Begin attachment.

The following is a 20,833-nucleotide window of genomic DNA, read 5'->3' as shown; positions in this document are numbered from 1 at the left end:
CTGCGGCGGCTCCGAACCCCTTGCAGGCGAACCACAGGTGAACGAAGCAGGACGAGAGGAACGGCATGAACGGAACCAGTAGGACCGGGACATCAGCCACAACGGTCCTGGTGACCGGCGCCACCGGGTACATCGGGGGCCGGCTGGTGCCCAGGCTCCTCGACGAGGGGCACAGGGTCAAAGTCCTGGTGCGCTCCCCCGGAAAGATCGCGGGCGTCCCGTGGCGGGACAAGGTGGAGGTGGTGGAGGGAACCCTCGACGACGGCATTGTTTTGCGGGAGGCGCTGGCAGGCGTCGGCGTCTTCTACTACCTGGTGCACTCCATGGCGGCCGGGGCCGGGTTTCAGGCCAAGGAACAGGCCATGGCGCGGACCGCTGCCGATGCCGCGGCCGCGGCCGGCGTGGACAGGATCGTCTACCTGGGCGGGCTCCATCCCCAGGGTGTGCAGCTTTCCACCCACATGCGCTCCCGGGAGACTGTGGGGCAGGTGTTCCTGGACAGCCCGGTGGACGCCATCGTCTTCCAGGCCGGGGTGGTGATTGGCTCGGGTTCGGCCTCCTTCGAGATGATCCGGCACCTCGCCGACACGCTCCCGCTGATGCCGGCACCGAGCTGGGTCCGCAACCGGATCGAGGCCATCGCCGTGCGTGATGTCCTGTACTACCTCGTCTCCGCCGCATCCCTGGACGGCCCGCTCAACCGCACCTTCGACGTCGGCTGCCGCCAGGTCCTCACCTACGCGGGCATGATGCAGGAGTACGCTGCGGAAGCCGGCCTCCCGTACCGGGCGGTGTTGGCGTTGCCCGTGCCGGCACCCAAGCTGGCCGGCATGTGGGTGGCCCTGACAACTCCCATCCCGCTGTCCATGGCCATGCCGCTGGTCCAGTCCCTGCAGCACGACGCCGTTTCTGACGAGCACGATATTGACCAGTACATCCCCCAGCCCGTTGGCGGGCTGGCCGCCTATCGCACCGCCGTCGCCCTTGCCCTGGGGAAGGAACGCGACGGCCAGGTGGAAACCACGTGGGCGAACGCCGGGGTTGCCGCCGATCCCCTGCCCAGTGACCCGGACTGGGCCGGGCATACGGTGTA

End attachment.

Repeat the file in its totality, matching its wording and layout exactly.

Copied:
The following is a 20,833-nucleotide window of genomic DNA, read 5'->3' as shown; positions in this document are numbered from 1 at the left end:
CTGCGGCGGCTCCGAACCCCTTGCAGGCGAACCACAGGTGAACGAAGCAGGACGAGAGGAACGGCATGAACGGAACCAGTAGGACCGGGACATCAGCCACAACGGTCCTGGTGACCGGCGCCACCGGGTACATCGGGGGCCGGCTGGTGCCCAGGCTCCTCGACGAGGGGCACAGGGTCAAAGTCCTGGTGCGCTCCCCCGGAAAGATCGCGGGCGTCCCGTGGCGGGACAAGGTGGAGGTGGTGGAGGGAACCCTCGACGACGGCATTGTTTTGCGGGAGGCGCTGGCAGGCGTCGGCGTCTTCTACTACCTGGTGCACTCCATGGCGGCCGGGGCCGGGTTTCAGGCCAAGGAACAGGCCATGGCGCGGACCGCTGCCGATGCCGCGGCCGCGGCCGGCGTGGACAGGATCGTCTACCTGGGCGGGCTCCATCCCCAGGGTGTGCAGCTTTCCACCCACATGCGCTCCCGGGAGACTGTGGGGCAGGTGTTCCTGGACAGCCCGGTGGACGCCATCGTCTTCCAGGCCGGGGTGGTGATTGGCTCGGGTTCGGCCTCCTTCGAGATGATCCGGCACCTCGCCGACACGCTCCCGCTGATGCCGGCACCGAGCTGGGTCCGCAACCGGATCGAGGCCATCGCCGTGCGTGATGTCCTGTACTACCTCGTCTCCGCCGCATCCCTGGACGGCCCGCTCAACCGCACCTTCGACGTCGGCTGCCGCCAGGTCCTCACCTACGCGGGCATGATGCAGGAGTACGCTGCGGAAGCCGGCCTCCCGTACCGGGCGGTGTTGGCGTTGCCCGTGCCGGCACCCAAGCTGGCCGGCATGTGGGTGGCCCTGACAACTCCCATCCCGCTGTCCATGGCCATGCCGCTGGTCCAGTCCCTGCAGCACGACGCCGTTTCTGACGAGCACGATATTGACCAGTACATCCCCCAGCCCGTTGGCGGGCTGGCCGCCTATCGCACCGCCGTCGCCCTTGCCCTGGGGAAGGAACGCGACGGCCAGGTGGAAACCACGTGGGCGAACGCCGGGGTTGCCGCCGATCCCCTGCCCAGTGACCCGGACTGGGCCGGGCATACGGTGTA